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Indonesia election

The government has had its vaunted “free” trade agreement with Indonesia put on the backburner because of Scott Morrison’s desperate and failed decision to consider aping Trump and shifting Australia’s Israeli embassy. It’s hard to conjure a more apt comeuppance for this sublimely awful government.

For years, the Abbott/Turnbull/Morrison/who-next government has been peddling lies about preferential trade deals, insisting what it erroneously calls “free trade agreements” are a major source of economic benefit to Australia. But again and again and again and again the Productivity Commission has demonstrated this to be nonsense, finding at best “modest benefits” from the trade diversion such agreements amount to, offset by damage inflicted by DFAT bureaucrats on the national interest in deals such as the rotten AUSFTA and the threat of investor-state dispute resolution clauses. The Coalition has persistently refused to let the Productivity Commission, or anyone else, examine such deals before signing up to them, because their benefit is not economic but political, to the extent that they can parade such agreements to voters as evidence of an economic strategy.

Now the latest of these entirely political deals, with Indonesia, has been stymied by another half-smart, half-arsed political decision, to try to swing the Wentworth byelection by pandering to Israel on the embassy issue. As we learnt from the “process” around this decision, it was a thought bubble from Scott Morrison, relayed to Foreign Minister Marise Payne and discussed by the government’s leadership group with literally no input, or even awareness, by DFAT.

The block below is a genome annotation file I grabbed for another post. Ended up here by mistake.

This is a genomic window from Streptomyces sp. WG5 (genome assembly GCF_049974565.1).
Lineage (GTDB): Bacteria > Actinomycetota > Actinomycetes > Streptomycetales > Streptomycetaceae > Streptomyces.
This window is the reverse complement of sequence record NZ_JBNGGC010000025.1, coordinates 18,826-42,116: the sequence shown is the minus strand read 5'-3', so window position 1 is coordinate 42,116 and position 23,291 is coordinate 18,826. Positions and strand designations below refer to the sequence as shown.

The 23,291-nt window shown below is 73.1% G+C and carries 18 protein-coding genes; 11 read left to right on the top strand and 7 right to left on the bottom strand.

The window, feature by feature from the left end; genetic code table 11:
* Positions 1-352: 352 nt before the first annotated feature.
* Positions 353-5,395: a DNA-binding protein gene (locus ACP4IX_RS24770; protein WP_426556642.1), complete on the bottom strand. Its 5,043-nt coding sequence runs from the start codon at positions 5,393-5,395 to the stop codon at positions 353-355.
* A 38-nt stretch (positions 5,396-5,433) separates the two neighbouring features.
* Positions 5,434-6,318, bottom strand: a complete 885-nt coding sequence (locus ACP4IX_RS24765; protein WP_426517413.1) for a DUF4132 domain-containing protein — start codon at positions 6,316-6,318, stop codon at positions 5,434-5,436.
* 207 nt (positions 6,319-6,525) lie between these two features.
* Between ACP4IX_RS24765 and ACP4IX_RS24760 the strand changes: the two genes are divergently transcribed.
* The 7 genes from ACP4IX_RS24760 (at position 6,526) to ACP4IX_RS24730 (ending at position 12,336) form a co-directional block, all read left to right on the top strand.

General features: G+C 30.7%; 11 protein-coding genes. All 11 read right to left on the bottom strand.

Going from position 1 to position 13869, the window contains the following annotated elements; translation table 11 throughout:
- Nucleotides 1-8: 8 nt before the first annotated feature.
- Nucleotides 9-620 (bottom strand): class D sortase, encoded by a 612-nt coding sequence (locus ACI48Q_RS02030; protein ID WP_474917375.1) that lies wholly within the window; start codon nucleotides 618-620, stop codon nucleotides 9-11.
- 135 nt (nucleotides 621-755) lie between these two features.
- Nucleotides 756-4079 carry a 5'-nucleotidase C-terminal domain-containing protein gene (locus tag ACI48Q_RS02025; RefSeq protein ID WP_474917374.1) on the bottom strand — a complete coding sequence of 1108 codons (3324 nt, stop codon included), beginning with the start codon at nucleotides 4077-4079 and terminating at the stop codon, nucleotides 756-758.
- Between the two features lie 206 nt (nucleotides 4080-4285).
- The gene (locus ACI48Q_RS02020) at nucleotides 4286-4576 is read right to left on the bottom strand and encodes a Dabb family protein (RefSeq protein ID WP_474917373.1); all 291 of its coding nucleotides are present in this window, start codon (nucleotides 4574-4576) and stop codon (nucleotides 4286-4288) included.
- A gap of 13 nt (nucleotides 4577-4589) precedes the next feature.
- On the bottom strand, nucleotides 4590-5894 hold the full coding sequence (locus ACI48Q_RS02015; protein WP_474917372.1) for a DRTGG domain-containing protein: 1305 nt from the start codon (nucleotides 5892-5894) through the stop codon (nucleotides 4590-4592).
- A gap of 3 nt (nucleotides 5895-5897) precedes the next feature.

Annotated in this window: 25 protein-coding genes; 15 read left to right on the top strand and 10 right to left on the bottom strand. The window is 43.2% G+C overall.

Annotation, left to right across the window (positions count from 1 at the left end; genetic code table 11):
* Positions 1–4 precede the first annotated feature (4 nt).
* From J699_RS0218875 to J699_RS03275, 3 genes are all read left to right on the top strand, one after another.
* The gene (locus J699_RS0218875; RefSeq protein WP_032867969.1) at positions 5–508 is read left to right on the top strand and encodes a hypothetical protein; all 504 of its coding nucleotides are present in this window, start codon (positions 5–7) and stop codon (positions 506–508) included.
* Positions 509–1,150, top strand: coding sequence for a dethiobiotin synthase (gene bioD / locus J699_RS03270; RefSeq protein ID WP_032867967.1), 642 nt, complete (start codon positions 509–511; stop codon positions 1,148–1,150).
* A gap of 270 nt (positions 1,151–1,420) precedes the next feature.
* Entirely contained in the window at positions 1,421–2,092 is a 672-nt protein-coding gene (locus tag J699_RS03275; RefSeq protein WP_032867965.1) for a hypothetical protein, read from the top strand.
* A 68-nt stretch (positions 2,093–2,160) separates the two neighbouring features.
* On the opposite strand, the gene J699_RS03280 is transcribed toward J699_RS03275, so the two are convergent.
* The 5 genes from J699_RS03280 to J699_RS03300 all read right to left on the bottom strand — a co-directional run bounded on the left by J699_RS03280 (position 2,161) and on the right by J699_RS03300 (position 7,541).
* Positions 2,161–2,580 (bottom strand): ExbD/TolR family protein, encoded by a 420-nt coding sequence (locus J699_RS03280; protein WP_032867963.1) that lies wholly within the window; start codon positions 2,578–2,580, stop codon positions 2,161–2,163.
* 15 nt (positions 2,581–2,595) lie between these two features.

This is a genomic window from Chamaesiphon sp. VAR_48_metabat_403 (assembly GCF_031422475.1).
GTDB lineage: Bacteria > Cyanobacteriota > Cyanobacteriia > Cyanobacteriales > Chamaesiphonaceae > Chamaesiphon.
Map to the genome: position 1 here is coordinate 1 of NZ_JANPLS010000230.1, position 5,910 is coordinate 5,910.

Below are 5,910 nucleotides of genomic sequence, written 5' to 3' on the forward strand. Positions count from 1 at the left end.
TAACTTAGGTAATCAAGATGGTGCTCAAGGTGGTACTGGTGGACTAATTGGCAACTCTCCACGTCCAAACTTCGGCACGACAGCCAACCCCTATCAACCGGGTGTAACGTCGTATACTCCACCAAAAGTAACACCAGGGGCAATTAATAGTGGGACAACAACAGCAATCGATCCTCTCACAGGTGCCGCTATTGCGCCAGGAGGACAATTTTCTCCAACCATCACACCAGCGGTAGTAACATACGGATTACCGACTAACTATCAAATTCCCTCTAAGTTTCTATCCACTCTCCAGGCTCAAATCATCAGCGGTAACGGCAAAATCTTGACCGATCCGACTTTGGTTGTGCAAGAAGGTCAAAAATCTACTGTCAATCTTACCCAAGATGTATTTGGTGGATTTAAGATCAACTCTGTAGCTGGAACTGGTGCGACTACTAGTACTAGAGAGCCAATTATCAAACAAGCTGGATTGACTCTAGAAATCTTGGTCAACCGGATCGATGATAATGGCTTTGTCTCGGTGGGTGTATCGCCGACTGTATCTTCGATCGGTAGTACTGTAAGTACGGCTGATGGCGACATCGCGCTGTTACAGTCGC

As Malcolm Turnbull revealed, DFAT had already advised against such a move when he was prime minister. DFAT would have pointed out that countries in our region — which take a more realistic and less reflexively pro-Israeli view of the brutal occupation of Palestine than Australia’s major party politicians — would regard pandering to the Netanyahu apartheid regime in rather a poor light.

Now Morrison and Co get to reap what they’ve sewn, with Indonesia making clear an FTA is off the agenda until Australia drops the embassy move. “Australia is a sovereign nation,” Morrison said in an effort to rebuke Turnbull after he’d briefed his former PM on the issue and sent him to Indonesia to smooth relations. He appears to have forgotten that Indonesia is as well, rather than just another prop for yet another failed Morrison marketing campaign.

That other nations might have their own agendas is the cause of a significant impediment to another, far more damaging piece of trade silliness: Australia’s protectionist decision to waste tens of billions of dollars building a new generation of submarines in South Australia, in order to shore up Liberal seats in that state. The impediment is that protectionist Australia engaged the shipbuilder of protectionist France to make the submarines, and the two protectionists are having difficulty resolving where the risk will lie if — or as defence procurement history tells us, when — the program blows its budget and the things don’t work properly. The French company, Naval Group, is owned by the French government, but funnily enough, the French don’t want their taxpayers contracted to cover blowouts and failures on Australia’s submarines, so are reluctant to agree. It’s a superb example of how protectionists want all the benefits of government intervention but none of the inevitable downsides that come with it.

That the government is desperate to sign off on a contract before the election, so that it can demonstrate its shipbuilding wares to the good voters of South Australia, adds an element of urgency to the Australian end of negotiations. But we’ve seen before where making significant decisions based on electoral calculations can leave us. 

Peter Fray

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